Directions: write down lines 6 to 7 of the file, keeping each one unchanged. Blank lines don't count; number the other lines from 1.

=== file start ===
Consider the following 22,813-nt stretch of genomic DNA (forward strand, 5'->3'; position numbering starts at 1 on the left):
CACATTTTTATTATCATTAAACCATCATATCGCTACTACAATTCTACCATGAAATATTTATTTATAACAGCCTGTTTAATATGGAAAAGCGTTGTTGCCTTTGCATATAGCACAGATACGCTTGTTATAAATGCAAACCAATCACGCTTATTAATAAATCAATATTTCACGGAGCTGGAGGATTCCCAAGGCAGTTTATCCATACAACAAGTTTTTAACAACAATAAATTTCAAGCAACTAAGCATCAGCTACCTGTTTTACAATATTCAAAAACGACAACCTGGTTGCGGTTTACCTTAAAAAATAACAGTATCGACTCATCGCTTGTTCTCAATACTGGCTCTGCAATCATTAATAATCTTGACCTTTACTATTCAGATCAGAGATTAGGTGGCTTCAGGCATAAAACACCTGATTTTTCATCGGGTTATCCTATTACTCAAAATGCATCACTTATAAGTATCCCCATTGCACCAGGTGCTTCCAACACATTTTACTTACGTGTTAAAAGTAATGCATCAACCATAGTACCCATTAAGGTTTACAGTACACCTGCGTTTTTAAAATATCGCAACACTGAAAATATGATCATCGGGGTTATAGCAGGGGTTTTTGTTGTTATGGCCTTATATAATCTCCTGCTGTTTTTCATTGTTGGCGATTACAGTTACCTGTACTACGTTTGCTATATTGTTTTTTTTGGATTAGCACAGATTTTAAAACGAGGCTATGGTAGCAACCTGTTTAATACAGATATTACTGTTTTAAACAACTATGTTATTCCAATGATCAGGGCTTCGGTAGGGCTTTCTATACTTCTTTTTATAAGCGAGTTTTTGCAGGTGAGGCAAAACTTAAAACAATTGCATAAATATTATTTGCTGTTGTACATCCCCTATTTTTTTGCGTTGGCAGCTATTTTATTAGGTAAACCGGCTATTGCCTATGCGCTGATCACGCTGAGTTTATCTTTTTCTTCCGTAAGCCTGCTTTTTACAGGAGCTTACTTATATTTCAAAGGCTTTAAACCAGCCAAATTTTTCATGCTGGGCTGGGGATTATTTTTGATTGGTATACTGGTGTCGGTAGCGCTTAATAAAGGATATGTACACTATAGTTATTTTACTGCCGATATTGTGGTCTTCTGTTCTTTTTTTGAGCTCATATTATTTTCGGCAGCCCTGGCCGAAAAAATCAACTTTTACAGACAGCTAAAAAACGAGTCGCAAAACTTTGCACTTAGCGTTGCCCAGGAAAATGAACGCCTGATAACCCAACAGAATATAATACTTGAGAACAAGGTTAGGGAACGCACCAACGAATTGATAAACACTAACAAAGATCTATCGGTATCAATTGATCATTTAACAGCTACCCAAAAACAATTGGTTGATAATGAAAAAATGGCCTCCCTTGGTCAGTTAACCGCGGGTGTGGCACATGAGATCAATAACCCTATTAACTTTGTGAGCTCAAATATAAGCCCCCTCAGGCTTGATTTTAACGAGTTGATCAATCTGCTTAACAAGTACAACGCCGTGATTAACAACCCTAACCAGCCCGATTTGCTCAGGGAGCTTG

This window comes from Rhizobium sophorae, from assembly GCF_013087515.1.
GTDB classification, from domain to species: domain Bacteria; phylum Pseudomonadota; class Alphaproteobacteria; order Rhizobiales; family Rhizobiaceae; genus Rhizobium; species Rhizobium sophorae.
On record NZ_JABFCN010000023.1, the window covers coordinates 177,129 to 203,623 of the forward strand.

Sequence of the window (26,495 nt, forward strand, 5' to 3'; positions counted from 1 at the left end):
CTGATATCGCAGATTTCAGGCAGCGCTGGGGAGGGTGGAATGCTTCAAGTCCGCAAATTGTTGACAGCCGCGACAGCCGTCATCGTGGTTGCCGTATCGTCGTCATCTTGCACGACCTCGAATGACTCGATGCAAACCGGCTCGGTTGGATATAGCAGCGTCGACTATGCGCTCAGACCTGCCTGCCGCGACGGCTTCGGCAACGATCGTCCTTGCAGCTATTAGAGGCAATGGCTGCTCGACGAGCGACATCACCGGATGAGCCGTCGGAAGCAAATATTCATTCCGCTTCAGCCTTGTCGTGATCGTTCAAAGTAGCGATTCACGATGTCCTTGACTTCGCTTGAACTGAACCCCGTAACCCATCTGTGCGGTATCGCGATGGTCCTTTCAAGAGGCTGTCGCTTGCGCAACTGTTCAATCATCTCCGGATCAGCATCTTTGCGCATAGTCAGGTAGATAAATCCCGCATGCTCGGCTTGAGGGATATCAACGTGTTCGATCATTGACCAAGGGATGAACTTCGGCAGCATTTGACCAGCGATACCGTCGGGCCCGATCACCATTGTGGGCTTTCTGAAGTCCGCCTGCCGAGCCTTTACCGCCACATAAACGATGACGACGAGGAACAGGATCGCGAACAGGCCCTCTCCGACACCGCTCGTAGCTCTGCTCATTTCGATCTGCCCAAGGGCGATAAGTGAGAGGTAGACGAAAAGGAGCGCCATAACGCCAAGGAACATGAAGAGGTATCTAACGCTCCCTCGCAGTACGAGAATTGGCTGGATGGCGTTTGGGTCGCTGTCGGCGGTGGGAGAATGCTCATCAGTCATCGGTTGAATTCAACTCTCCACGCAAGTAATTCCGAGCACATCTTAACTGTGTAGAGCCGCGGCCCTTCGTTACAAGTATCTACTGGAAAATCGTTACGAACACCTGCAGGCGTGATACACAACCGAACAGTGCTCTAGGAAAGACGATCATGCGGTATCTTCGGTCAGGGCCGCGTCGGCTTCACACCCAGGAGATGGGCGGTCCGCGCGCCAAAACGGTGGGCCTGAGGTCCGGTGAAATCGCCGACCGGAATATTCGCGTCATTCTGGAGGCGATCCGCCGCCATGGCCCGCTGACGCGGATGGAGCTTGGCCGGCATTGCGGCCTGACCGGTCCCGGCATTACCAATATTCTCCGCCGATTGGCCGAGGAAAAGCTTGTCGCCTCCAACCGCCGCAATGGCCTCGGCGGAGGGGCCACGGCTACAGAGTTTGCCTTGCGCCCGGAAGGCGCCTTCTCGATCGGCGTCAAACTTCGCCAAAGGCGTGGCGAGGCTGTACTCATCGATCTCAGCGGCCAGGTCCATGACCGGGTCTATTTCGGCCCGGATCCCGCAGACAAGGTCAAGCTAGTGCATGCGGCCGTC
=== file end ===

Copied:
Sequence of the window (26,495 nt, forward strand, 5' to 3'; positions counted from 1 at the left end):
CTGATATCGCAGATTTCAGGCAGCGCTGGGGAGGGTGGAATGCTTCAAGTCCGCAAATTGTTGACAGCCGCGACAGCCGTCATCGTGGTTGCCGTATCGTCGTCATCTTGCACGACCTCGAATGACTCGATGCAAACCGGCTCGGTTGGATATAGCAGCGTCGACTATGCGCTCAGACCTGCCTGCCGCGACGGCTTCGGCAACGATCGTCCTTGCAGCTATTAGAGGCAATGGCTGCTCGACGAGCGACATCACCGGATGAGCCGTCGGAAGCAAATATTCATTCCGCTTCAGCCTTGTCGTGATCGTTCAAAGTAGCGATTCACGATGTCCTTGACTTCGCTTGAACTGAACCCCGTAACCCATCTGTGCGGTATCGCGATGGTCCTTTCAAGAGGCTGTCGCTTGCGCAACTGTTCAATCATCTCCGGATCAGCATCTTTGCGCATAGTCAGGTAGATAAATCCCGCATGCTCGGCTTGAGGGATATCAACGTGTTCGATCATTGACCAAGGGATGAACTTCGGCAGCATTTGACCAGCGATACCGTCGGGCCCGATCACCATTGTGGGCTTTCTGAAGTCCGCCTGCCGAGCCTTTACCGCCACATAAACGATGACGACGAGGAACAGGATCGCGAACAGGCCCTCTCCGACACCGCTCGTAGCTCTGCTCATTTCGATCTGCCCAAGGGCGATAAGTGAGAGGTAGACGAAAAGGAGCGCCATAACGCCAAGGAACATGAAGAGGTATCTAACGCTCCCTCGCAGTACGAGAATTGGCTGGATGGCGTTTGGGTCGCTGTCGGCGGTGGGAGAATGCTCATCAGTCATCGGTTGAATTCAACTCTCCACGCAAGTAATTCCGAGCACATCTTAACTGTGTAGAGCCGCGGCCCTTCGTTACAAGTATCTACTGGAAAATCGTTACGAACACCTGCAGGCGTGATACACAACCGAACAGTGCTCTAGGAAAGACGATCATGCGGTATCTTCGGTCAGGGCCGCGTCGGCTTCACACCCAGGAGATGGGCGGTCCGCGCGCCAAAACGGTGGGCCTGAGGTCCGGTGAAATCGCCGACCGGAATATTCGCGTCATTCTGGAGGCGATCCGCCGCCATGGCCCGCTGACGCGGATGGAGCTTGGCCGGCATTGCGGCCTGACCGGTCCCGGCATTACCAATATTCTCCGCCGATTGGCCGAGGAAAAGCTTGTCGCCTCCAACCGCCGCAATGGCCTCGGCGGAGGGGCCACGGCTACAGAGTTTGCCTTGCGCCCGGAAGGCGCCTTCTCGATCGGCGTCAAACTTCGCCAAAGGCGTGGCGAGGCTGTACTCATCGATCTCAGCGGCCAGGTCCATGACCGGGTCTATTTCGGCCCGGATCCCGCAGACAAGGTCAAGCTAGTGCATGCGGCCGTC